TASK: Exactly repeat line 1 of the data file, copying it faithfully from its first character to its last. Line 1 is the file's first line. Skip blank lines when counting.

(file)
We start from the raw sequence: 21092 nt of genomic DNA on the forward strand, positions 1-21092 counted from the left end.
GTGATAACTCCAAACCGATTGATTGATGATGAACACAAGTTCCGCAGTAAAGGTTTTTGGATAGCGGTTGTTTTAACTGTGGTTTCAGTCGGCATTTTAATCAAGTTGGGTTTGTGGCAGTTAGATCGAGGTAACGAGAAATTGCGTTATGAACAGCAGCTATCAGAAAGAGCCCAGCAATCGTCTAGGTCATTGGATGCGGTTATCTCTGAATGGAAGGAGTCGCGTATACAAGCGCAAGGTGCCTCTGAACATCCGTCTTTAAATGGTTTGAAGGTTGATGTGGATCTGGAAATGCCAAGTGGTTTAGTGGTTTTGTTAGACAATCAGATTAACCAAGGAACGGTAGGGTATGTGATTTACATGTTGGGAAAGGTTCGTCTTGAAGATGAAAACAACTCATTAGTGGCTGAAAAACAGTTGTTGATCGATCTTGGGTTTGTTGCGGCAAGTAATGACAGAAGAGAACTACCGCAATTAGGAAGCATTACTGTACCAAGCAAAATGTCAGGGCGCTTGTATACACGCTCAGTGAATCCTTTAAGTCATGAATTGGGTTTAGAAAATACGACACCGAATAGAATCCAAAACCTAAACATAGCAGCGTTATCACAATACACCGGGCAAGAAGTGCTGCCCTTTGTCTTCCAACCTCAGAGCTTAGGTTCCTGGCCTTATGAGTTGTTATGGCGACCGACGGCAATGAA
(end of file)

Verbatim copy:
We start from the raw sequence: 21092 nt of genomic DNA on the forward strand, positions 1-21092 counted from the left end.